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         of a line.  For example:
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-            >>> /globals             # becomes 'globals()'
  200
+            In [1]: /globals             # becomes 'globals()'
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         Note that the '/' MUST be the first character on the line!  This
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         won't work:
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-            >>> print /globals    # syntax error
  203
+            In [2]: print /globals    # syntax error
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         In most cases the automatic algorithm should work, so you should
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         rarely need to explicitly invoke /. One notable exception is if you
@@ -220,16 +220,16 @@
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     2. Auto-Quoting
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         You can force auto-quoting of a function's arguments by using ',' as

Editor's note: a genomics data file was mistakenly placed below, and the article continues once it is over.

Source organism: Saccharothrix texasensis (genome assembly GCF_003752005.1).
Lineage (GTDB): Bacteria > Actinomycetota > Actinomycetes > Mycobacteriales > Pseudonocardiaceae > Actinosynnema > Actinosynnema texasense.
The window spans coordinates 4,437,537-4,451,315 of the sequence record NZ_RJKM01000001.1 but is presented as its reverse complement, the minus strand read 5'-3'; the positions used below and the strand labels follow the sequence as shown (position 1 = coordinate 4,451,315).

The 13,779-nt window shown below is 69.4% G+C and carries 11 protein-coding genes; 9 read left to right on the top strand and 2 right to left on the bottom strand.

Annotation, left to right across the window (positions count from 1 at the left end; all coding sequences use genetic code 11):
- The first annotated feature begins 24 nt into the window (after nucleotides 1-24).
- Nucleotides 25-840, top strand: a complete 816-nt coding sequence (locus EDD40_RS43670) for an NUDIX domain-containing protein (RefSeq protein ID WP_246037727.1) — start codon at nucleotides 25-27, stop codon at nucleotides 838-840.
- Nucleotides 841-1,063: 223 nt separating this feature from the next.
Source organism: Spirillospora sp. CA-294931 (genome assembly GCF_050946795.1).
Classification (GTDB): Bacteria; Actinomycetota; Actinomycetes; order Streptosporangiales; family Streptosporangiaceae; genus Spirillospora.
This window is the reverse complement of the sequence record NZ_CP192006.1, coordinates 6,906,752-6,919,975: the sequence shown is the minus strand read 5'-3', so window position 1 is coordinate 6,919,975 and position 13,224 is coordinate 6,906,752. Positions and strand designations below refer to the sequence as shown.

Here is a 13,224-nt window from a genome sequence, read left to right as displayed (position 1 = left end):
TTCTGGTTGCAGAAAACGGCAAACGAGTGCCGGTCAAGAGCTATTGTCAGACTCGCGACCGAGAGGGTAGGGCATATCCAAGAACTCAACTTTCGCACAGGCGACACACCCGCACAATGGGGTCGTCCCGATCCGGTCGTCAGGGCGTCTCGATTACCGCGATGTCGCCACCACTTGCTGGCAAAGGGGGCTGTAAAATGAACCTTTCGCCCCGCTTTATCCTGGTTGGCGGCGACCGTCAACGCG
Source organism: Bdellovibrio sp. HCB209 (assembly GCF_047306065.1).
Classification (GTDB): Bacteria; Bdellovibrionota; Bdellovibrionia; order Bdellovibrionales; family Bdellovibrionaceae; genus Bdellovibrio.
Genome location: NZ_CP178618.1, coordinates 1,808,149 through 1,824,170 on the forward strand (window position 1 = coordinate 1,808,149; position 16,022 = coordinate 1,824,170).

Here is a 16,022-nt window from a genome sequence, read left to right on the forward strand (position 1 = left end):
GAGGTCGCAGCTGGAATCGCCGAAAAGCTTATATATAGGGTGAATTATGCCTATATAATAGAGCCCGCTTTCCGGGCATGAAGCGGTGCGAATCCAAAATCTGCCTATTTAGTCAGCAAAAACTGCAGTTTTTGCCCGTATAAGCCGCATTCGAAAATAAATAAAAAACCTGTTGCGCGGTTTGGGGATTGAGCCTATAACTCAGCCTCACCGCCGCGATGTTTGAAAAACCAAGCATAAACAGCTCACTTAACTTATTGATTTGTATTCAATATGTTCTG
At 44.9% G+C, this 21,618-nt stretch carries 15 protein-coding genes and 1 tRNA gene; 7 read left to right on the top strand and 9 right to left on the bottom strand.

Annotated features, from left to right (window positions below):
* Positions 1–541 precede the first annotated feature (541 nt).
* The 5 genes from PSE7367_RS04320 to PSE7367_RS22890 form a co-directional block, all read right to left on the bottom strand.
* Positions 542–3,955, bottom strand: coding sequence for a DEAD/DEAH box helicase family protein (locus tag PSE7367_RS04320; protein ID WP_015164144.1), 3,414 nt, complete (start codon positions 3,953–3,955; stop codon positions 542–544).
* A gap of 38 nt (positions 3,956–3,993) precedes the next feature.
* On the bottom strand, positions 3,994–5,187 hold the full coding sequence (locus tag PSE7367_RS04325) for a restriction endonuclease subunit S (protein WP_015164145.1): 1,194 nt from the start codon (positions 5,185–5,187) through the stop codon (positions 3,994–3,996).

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         the first character of a line.  For example:
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-            >>> ,my_function /home/me   # becomes my_function("/home/me")
  223
+            In [1]: ,my_function /home/me   # becomes my_function("/home/me")
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         If you use ';' instead, the whole argument is quoted as a single
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         string (while ',' splits on whitespace):
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-            >>> ,my_function a b c   # becomes my_function("a","b","c")
228  
-            >>> ;my_function a b c   # becomes my_function("a b c")
  227
+            In [2]: ,my_function a b c   # becomes my_function("a","b","c")
  228
+            In [3]: ;my_function a b c   # becomes my_function("a b c")
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         Note that the ',' MUST be the first character on the line!  This
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         won't work:
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-            >>> x = ,my_function /home/me    # syntax error
  232
+            In [4]: x = ,my_function /home/me    # syntax error
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 """
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 interactive_usage_min =  """\
2  IPython/parallel/client/view.py
@@ -786,7 +786,7 @@ class LoadBalancedView(View):
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     or targets can be specified, to restrict the potential destinations:
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-    >>> v = client.client.load_balanced_view(([1,3])
  789
+    >>> v = client.client.load_balanced_view([1,3])
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     which would restrict loadbalancing to between engines 1 and 3.